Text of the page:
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- Open Access
Inhibition of myostatin signaling increases glucose in insulin-deficient diabetic mice
© Wang et al; licensee BioMed Central Ltd. 2012
- Published: 1 June 2012
- Increase Muscle Mass
- High Blood Glucose Level
- Activin Receptor
Myostatin (MSTN), a TGF-β superfamily member, is a negative regulator of muscle mass that plays an important role in metabolism. Mstn KO mice have increased muscle mass, reduced adipose mass and improved insulin sensitivity. We have recently shown that MSTN inhibition in muscle prevents the development of diabetes in a mouse model of lipodystrophy. Whether inhibition of MSTN in a type I diabetes model would improve hyperglycemia is unknown.
We used streptozotocin (STZ)-treated C57 mice in which the insulin-producing β-cells were specifically damaged leading to hyperglycemia. After overt diabetes developed, the STZ-treated mice were injected with a MSTN inhibitor, a soluble Activin receptor type II B (ACVR2B:Fc). Blood glucose levels were measured regularly by glucometer. Pyruvate tolerance and glutamine tolerance tests were performed and several hormones in the serum were measured. Real-time PCR was used to compare the expression level of some genes involved in gluconeogenesis.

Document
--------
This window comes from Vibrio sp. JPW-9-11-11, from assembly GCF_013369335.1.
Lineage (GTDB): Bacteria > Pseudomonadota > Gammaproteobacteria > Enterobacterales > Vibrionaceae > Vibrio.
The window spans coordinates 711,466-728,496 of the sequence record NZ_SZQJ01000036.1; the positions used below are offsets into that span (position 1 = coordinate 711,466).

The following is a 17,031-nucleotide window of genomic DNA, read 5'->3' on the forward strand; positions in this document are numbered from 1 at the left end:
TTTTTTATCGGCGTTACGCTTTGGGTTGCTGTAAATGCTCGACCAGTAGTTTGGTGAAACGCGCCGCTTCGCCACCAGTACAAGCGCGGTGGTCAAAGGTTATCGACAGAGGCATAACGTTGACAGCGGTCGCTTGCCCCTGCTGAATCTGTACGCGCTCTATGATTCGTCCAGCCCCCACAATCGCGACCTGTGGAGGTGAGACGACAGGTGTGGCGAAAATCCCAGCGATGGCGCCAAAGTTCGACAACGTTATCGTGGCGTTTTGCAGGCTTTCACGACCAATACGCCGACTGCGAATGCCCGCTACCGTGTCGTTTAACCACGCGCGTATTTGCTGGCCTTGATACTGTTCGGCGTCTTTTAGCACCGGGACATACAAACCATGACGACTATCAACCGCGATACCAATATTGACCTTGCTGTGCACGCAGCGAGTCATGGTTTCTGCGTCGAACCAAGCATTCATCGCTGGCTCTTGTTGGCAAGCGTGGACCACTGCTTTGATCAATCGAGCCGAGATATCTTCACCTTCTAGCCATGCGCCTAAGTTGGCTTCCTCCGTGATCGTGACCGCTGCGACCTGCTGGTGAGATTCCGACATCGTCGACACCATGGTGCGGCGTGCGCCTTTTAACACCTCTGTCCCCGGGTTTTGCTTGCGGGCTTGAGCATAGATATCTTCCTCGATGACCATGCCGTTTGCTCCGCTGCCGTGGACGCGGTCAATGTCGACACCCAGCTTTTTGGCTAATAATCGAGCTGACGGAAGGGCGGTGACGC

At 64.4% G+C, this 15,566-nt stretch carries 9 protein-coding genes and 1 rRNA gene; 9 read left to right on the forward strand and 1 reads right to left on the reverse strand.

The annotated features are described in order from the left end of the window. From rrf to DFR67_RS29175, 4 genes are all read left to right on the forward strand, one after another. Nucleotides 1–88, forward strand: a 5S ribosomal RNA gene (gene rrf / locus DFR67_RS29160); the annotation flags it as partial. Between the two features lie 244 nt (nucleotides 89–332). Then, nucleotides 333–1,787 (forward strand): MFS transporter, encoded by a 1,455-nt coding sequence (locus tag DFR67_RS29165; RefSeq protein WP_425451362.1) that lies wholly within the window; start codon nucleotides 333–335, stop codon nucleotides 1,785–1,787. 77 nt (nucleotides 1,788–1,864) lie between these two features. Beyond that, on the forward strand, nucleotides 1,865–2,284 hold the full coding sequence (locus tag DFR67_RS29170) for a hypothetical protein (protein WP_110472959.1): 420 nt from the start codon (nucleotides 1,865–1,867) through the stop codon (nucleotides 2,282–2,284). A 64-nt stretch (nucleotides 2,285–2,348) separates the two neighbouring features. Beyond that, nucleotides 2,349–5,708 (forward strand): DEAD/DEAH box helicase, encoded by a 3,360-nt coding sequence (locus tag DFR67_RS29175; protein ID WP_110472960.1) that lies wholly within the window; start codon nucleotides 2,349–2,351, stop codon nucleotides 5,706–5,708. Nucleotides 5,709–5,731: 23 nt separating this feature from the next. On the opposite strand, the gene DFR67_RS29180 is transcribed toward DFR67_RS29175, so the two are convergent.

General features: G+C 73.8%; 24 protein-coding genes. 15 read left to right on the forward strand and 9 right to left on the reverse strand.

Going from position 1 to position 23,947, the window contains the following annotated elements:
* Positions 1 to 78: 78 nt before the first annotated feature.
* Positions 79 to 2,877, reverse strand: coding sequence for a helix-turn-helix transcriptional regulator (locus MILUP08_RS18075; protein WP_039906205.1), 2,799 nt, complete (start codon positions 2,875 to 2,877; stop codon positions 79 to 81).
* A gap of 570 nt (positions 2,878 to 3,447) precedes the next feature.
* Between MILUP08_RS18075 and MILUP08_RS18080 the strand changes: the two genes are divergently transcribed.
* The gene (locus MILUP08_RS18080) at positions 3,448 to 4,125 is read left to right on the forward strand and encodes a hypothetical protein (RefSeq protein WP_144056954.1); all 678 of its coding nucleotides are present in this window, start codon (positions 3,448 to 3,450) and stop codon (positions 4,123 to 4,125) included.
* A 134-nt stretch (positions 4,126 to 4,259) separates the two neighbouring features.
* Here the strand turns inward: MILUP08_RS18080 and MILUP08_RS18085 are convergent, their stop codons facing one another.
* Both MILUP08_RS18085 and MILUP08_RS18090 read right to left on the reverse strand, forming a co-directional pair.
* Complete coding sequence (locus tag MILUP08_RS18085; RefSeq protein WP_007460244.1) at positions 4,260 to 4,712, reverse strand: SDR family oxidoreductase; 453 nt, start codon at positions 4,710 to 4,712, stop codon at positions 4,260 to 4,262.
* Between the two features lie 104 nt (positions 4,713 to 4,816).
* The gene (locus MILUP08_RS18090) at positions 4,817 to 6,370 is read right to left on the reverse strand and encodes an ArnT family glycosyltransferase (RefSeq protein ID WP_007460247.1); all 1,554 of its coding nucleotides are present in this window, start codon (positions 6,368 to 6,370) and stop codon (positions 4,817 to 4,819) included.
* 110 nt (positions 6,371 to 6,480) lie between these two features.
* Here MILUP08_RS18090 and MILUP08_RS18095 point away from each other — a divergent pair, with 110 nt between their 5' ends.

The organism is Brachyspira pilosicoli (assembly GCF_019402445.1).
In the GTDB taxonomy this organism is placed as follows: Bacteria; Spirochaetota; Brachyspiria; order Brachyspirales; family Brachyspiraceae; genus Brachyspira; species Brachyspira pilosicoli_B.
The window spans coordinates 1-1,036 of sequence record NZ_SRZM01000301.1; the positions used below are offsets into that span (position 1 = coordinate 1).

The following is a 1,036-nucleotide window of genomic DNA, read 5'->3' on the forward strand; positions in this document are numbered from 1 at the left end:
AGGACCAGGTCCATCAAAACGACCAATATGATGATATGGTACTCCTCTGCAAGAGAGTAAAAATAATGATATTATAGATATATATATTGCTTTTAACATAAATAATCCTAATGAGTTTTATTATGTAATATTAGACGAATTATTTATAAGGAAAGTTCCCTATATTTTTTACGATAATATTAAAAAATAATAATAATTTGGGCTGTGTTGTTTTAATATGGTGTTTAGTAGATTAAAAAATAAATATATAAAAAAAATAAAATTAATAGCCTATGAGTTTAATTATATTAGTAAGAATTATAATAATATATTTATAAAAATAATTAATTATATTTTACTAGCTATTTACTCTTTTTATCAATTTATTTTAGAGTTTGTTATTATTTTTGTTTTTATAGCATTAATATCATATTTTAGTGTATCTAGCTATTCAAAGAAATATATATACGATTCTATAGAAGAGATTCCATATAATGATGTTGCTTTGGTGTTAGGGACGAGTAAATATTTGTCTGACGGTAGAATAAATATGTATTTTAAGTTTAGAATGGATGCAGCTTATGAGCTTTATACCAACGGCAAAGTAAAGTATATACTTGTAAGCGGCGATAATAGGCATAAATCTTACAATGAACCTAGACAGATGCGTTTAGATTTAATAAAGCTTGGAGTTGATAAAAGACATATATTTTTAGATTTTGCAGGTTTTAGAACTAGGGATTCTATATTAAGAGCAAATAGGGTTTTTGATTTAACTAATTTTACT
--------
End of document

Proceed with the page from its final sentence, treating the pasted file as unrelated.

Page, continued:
The soluble ACVR2B:Fc-treated STZ mice have higher blood glucose levels compared with untreated STZ mice. There were no differences in insulin and glucagon levels between ACVR2B:Fc treated or untreated STZ mice. However, there were higher levels of the glucocorticoid corticosterone in soluble ACVR2B:Fc-treated mice. Real-time PCR data showed that the expression of the PEPCK gene was increased significantly in ACVR2B:Fc-treated mice.
Our data suggest that the soluble ACVR2B:Fc treatment worsens hyperglycemia possibly due to increased gluconeogenesis. These data suggest that MSTN inhibition will not be useful for treating type I diabetes.
This article is published under license to BioMed Central Ltd. This is an Open Access article distributed under the terms of the Creative Commons Attribution License (http://creativecommons.org/licenses/by/2.0), which permits unrestricted use, distribution, and reproduction in any medium, provided the original work is properly cited.